Thus far, the Federal Reserve increases are primarily affecting only the short end of the yield curve where their downward pressure on market values is less impactful and providing twice the investment income earning potential than existed less than a year ago.

This has resulted in a flattening of the yield curve that has been mostly a function of the Fed raising short-term interest rates three times during the year while longer-maturity bond yields didn’t move much due to low inflation and global demand for ‘higher yielding’ bonds—with roughly 30 percent of global government debt in negative yield territory, the US remains one of the most appealing options out there.

In the end, these increases on the short end of the yield curve have presented opportunities for insurers that have been accumulating cash or overweight risk and volatility to do some enterprise risk rebalancing in their portfolios.

In 2018, insurers will likely continue to face an environment filled with uncertainties, volatility and concurrent risks that haven’t been experienced to this magnitude for some time.

And through it all, they must be able to demonstrate with greater precision, process and documentation, that from an enterprise risk management perspective their risk-mitigation programmes appropriately balance and monitor their investment portfolio related risks with all key aspects of their financial and operational risks within the enterprise. Insurers are being required to more clearly define and institute a corporate governance plan and policies, alongside their enterprise risk management plan.

For companies that are rated by a rating agency such as A.M. Best or file statutory statements with the National Association of Insurance Commissioners, significant changes in methodology in risk-based capital measurement models to assess some of the risks that factor into an insurers risk-based capital, and overall enterprise risk management profile, are being deployed or are in the offing.

Depending on how insurers have navigated and positioned their portfolios to capture yield in this historically low yield environment or leveraged surplus in their equity allocation to further grow surplus, these changes could have material impacts on their risk-based capital assessments and corresponding ‘adjusted capital’.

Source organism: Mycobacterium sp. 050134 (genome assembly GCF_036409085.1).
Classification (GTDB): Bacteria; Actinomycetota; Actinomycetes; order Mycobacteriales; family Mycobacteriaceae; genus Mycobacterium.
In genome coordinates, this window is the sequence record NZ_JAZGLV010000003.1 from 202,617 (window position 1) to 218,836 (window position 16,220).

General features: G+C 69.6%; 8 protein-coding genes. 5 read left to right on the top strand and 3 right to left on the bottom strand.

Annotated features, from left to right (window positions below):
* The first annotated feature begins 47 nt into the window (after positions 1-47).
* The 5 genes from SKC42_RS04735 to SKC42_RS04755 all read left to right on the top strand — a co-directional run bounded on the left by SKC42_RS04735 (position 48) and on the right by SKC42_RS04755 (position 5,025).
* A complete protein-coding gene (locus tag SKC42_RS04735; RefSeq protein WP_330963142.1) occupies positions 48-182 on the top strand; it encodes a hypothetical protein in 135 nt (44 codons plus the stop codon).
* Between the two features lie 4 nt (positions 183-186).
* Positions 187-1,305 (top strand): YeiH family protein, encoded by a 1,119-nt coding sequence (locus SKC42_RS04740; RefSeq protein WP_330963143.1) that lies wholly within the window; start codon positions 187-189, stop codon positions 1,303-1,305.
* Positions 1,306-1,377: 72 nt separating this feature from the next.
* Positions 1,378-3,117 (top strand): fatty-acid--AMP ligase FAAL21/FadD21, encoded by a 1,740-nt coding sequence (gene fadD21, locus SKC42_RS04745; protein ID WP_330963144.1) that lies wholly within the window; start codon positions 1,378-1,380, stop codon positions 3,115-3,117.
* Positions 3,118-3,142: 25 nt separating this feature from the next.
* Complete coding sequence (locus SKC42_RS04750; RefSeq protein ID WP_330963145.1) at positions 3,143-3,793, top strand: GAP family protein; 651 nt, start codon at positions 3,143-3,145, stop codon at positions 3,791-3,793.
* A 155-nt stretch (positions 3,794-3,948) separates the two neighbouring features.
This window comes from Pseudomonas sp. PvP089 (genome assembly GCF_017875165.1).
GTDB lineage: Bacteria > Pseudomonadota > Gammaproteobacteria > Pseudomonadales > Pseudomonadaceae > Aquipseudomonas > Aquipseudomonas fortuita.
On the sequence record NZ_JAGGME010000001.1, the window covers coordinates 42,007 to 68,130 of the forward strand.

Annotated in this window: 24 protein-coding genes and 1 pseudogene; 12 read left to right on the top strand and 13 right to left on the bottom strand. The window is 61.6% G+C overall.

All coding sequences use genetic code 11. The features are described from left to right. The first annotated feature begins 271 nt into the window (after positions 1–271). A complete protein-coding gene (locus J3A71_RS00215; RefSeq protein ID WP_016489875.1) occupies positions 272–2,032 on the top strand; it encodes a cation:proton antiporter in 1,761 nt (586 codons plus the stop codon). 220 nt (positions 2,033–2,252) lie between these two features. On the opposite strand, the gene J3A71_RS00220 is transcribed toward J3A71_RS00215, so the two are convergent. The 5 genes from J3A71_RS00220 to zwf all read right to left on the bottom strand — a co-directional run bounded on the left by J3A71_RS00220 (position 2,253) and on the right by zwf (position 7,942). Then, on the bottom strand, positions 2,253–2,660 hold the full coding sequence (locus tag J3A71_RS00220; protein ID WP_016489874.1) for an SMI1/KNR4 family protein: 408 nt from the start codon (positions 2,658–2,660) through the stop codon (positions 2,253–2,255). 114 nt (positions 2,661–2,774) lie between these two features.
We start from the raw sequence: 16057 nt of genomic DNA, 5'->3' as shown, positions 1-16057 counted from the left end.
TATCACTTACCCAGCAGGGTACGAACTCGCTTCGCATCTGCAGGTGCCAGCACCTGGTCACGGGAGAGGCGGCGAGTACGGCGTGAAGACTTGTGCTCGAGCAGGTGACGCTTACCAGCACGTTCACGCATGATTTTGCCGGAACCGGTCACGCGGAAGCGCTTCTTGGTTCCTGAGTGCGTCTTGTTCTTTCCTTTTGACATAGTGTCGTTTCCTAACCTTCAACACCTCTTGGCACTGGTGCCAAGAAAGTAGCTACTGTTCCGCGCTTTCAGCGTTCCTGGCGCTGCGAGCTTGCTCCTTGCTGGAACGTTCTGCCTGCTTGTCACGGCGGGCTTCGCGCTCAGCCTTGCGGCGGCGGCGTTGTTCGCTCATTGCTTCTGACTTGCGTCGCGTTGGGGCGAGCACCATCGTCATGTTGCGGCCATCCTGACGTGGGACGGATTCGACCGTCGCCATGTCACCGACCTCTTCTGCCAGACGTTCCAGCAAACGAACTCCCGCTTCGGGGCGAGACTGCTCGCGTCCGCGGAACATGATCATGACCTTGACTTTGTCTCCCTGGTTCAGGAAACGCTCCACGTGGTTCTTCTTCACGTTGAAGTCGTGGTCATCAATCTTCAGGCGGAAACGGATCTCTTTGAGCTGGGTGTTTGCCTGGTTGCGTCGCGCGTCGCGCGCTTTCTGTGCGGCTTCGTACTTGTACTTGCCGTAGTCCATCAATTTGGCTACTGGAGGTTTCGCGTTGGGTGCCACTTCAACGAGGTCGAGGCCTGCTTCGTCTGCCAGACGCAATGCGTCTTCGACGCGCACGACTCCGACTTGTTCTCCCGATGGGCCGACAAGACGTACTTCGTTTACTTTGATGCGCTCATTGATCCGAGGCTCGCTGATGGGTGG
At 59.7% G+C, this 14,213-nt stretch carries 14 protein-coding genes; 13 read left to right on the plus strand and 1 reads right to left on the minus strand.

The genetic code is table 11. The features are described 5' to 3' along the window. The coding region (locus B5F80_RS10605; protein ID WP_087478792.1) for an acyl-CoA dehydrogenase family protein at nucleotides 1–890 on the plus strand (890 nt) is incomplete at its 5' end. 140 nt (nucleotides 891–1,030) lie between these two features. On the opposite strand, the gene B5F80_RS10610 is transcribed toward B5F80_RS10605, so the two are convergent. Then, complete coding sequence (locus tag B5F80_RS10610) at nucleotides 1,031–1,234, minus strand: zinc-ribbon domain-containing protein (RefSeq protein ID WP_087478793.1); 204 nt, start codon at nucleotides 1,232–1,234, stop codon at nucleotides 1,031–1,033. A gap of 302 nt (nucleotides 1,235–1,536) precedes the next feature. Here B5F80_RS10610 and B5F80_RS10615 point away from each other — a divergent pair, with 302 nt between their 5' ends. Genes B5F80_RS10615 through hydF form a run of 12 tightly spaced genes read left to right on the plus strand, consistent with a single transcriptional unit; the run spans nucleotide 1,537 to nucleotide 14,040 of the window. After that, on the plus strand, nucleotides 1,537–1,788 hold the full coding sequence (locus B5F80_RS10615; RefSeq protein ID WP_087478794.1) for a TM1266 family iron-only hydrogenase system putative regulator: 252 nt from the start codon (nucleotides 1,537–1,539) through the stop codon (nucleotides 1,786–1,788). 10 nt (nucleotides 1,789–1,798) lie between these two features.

The end of a bull market in fixed income will force insurers and their investment managers to fine tune their focus and reassess their risk tolerance as the forgiving nature of bond market values ‘always going up’ is seemingly at an end.

Built-up unrealised gains stemming from the past have begun to dissipate as rising yields slowly chip away at market value, and thereby, legacy portfolio liquidity. This will make the importance of building natural liquidity in one’s portfolio more critical than ever before and require a refocused discipline of cash flow modeling and bond laddering to ensure funds are available when operational needs dictate.

The probability of this year experiencing as little volatility as 2017 is small when looking at the markets from a historical perspective. Few things hold true in financial markets, but two that we can count on are: markets are mean reverting and trends last until they don’t.

Normally, market reversals exhibit large amounts of volatility. If the markets do become more interesting in 2018, insurers will have to decide if the old adage is a blessing or a curse.

Nothing contained herein is or intended to be a recommendation to buy or sell any security nor is it intended to represent the performance of any Madison Fund or product. An investment cannot be made directly into an index. Past performance is no guarantee of future results.

Although the information in this report has been obtained from sources that the Firm believes to be reliable, we do not guarantee its accuracy, and any such information may be incomplete or condensed. All opinions included in this report constitute the Firm’s judgment as of the date of this report and are subject to change without notice. This report is for informational purposes only and is not intended as an offer or solicitation with respect to the purchase or sale of any security. Madison Scottsdale is the insurance asset management division of Madison Investment Advisors, LLC. ©